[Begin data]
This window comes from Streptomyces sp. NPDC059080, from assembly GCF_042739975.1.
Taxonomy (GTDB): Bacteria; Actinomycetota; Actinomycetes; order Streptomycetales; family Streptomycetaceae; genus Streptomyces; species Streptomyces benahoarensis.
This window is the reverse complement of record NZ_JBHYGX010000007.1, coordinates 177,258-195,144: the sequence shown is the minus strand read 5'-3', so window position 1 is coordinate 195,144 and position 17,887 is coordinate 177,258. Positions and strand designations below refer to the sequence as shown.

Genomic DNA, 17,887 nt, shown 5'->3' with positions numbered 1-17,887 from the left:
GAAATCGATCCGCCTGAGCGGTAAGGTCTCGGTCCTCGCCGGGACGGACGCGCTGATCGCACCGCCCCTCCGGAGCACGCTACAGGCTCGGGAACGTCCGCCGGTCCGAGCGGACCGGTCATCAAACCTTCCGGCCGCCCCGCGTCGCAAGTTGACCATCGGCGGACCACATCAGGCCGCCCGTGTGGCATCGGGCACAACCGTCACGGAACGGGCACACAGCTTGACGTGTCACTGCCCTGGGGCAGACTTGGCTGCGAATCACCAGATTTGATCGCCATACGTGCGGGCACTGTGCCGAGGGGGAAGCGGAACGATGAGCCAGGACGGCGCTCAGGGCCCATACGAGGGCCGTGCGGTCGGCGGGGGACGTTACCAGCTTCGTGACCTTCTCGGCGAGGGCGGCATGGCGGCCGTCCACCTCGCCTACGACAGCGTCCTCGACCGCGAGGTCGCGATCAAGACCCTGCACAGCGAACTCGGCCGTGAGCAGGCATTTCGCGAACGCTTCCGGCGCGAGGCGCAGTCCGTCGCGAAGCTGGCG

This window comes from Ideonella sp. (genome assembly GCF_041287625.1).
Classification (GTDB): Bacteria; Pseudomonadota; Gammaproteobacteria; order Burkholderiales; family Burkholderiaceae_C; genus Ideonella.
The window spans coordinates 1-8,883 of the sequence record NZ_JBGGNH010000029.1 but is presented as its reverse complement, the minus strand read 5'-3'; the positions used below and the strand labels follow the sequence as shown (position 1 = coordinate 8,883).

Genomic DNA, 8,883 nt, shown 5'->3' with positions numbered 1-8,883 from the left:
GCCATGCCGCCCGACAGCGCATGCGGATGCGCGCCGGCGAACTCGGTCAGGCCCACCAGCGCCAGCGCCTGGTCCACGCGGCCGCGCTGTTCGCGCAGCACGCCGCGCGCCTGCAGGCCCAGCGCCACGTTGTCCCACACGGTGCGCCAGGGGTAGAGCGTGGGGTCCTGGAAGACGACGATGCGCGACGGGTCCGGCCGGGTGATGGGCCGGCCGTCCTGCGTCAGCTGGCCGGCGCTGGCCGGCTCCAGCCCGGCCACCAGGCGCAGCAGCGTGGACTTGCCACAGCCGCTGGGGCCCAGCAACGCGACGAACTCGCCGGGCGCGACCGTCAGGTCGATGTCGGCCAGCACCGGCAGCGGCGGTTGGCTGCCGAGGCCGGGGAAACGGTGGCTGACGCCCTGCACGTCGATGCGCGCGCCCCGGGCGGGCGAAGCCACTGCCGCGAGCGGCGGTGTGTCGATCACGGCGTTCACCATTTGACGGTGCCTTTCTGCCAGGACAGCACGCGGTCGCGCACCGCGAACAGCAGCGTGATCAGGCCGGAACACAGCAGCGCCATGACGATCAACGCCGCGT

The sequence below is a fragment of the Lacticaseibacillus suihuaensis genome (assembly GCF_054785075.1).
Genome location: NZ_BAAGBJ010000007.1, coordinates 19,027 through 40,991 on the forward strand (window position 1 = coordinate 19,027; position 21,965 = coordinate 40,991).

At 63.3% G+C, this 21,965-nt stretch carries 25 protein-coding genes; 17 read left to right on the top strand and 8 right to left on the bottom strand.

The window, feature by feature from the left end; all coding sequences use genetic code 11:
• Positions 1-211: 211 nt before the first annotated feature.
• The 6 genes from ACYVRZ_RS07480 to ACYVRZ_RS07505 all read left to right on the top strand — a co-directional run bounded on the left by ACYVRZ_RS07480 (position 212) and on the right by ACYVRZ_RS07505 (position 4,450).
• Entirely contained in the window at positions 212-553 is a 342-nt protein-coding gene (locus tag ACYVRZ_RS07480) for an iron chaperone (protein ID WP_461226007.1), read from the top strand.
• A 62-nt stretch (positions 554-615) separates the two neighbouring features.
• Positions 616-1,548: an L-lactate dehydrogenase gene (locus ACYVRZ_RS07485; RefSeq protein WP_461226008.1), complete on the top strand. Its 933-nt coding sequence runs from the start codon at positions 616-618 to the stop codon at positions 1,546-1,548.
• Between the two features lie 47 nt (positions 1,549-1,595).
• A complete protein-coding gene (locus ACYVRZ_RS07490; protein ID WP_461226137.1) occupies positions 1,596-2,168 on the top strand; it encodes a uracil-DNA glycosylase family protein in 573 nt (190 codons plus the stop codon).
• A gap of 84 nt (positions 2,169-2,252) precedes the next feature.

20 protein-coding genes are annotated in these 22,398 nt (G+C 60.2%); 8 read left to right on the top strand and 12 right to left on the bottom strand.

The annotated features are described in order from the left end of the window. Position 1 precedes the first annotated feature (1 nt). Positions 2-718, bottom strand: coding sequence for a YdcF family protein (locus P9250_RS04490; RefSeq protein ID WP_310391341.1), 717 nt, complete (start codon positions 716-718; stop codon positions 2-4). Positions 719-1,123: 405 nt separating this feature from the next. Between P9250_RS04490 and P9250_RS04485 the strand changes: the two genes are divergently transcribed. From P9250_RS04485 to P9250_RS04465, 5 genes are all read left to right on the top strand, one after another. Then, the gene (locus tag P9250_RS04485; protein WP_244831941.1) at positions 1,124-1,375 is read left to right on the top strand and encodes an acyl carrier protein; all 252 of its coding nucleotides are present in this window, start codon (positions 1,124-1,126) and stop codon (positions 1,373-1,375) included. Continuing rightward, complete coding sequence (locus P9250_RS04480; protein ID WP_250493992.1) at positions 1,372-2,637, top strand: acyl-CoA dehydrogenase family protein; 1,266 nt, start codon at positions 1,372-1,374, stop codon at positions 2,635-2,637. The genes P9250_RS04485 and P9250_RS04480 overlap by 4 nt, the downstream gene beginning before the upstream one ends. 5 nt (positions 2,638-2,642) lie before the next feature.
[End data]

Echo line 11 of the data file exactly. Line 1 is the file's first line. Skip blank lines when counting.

The sequence below is a fragment of the Lacticaseibacillus suihuaensis genome (assembly GCF_054785075.1).